The first coffee brand to come to Britain was Kenco. In 1923, a co-operative of Kenyan Coffee farmers set up a coffee shop in Sloan Square (London), called the Kenyan Coffee Company, to distribute high quality coffee beans around Britain. Their shop proved very popular and their brand of coffee (renamed Kenco in 1962) soon spread throughout the UK.

Worse was to come to the brew known as coffee. As regional roasters grew into national roasters and then into international roasters, their pursuit of profit intensified. Traditionally coffee came from the ‘arabica’ variety of coffee bush. But in the 1850s, the French and Portuguese began to cultivate a different variety of coffee bush, known as ‘robusta’, on the west coast of Africa between Gabon and Angola. Robusta beans were (and still are) cheaper then arabica beans as they are easier to grow and have an inferior flavour. Coffee roasters looking to minimise their production costs started blending robusta beans with arabica beans in increasing quantities. They also used shorter roast times, to reduce weight loss stopping the coffee from fully developing its complex flavour.

However the lowest point for coffee comes with the introduction of instant coffee – a drink bearing little resemblance in taste to actual coffee. Although the first commercially produced instant coffee, called ‘Red E Coffee’, invented by George Constant Washington, an English chemist living in Guatemala, was marketed in 1909, it is Nestlé who are generally attributed with the invention of instant coffee. In 1930, Nestlé were approached by the Instituto do Café (Brazilian Coffee Institute) to help find a solution to their coffee surpluses. They believed that a new coffee product that was soluble in hot water, yet retained its flavour, would help stimulate World coffee sales. After seven years of research and frequent tasting, scientist Max Mortgenthaler finally achieved the desired results and, on 1st April 1938, Nescafé was launched, first in Switzerland and then later in Britain.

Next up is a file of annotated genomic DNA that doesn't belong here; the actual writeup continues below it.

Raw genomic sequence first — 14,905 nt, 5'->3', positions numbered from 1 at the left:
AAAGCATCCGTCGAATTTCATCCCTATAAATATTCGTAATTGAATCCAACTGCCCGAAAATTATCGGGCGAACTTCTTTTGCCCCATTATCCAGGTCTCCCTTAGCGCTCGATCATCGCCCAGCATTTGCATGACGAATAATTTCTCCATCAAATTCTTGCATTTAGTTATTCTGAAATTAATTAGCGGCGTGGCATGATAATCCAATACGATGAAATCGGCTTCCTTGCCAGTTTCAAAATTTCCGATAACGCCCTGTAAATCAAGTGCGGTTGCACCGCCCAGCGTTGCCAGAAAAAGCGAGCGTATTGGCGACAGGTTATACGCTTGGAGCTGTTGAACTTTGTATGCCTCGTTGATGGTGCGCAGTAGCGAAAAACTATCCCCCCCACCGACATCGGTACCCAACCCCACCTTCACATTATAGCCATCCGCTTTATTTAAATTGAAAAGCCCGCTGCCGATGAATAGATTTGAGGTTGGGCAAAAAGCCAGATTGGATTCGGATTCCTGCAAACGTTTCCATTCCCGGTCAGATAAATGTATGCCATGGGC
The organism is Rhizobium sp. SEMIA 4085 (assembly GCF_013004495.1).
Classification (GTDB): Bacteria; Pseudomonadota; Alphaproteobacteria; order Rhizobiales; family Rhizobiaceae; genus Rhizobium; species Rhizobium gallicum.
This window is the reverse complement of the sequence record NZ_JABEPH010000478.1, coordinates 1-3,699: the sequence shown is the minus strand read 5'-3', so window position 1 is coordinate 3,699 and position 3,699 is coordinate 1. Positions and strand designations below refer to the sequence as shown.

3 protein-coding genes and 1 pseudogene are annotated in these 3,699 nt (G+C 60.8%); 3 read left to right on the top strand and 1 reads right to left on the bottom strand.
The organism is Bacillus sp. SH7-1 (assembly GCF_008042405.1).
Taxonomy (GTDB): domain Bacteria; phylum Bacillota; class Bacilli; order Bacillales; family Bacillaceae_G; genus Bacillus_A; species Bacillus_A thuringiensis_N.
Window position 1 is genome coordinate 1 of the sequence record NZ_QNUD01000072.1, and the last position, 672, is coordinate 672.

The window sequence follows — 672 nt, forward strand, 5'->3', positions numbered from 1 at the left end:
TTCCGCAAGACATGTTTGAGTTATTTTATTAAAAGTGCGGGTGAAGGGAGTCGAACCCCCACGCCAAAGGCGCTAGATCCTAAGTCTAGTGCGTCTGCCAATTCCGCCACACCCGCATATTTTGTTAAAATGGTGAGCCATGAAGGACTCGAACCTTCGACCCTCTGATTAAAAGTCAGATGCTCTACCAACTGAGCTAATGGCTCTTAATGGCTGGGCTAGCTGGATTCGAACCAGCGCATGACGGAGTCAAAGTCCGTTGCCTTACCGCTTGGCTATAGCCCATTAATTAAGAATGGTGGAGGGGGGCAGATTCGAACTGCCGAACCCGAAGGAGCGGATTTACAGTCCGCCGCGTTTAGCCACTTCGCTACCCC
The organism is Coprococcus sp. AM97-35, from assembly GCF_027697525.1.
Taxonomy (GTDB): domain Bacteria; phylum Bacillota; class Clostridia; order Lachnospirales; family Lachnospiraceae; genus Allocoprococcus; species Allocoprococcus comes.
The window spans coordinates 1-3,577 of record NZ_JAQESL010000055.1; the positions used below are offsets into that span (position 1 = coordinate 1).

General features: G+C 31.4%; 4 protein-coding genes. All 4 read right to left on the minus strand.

Some claim that it was the introduction of commercial television in 1956 that acted as a catalyst to the success of instant coffee in Britain. The commercial breaks were too short a time in which to brew a cup of tea, but time enough for an instant coffee. There is probably some truth to this claim as, by the 1960s, the majority of the tea industry started producing tea bags, an invention by Thomas Sullivan over half a century earlier (1904). Tea bags were seen as more convenient, simpler and quicker to use then traditional loose leaf tea and so could compete against instant coffee.

The coffee industry soon realised the association between commercial breaks and coffee drinking and started investing heavily in television advertising. Probably the most famous series of coffee advertisements were made for Nescafé Gold Blend. First aired in 1987, these advertisements focused on the sexual chemistry between a couple, played by Anthony Head and Sharon Maughan, acted out in a mini soap opera. The advertisements gripped the whole nation, featuring as frequently as Eastenders or Coronation Street as topics of conversation. This original series of advertisements ran for ten years, increasing sales of Gold Blend by 40% in the first five years (there were two further, less successful, sets of advertisements with different actors). Such was the profile of these advertisements, that they even featured as a news article on the ‘News at Ten’.

With the coffee industry focused on price rather then quality, it was little wonder that coffee sales became stagnant. Coffee drinking was now more about a caffeine fix rather then about savouring the taste, to be drunk in a break from work, rather then to be enjoyed over conversation or while reading the newspaper. Unsurprisingly the younger generations born in the 70s and 80s turned their back on bitter coffee, preferring sugary soft drinks such as Coca Cola and Pepsi for their caffeine kicks.

Choosing a Personal Fitness and Nutrition

A personal fitness and nutrition trainer can help you enter a race where there’s no engraved cup or money award at the finish line. Unlike the Thoroughbreds racing at the local park, you will be running for your very life instead. Fitness and nutrition are the keys to a quality long life.

Racing for Fitness

Almost 60% of people in the United States are overweight or obese. The consequences of having too much fat on your body can be severe. Obesity is a major cause of many serious illnesses including Type 2 diabetes, coronary heart disease, high blood pressure and even certain forms of cancer. Continue reading

The Names of Different Coffee Drinks

Coffee drinks have many different names that come from many sources. Coffee houses have 64 drink selections they agree have the same basic recipe. Some of these drinks have different names or have a number of variations. A good barista is one who knows how to make them all.

Affogato is Italian for drowned. This can be a drink or served as a dessert a drink or dessert with espresso that may also incorporate caramel sauce or chocolate sauce.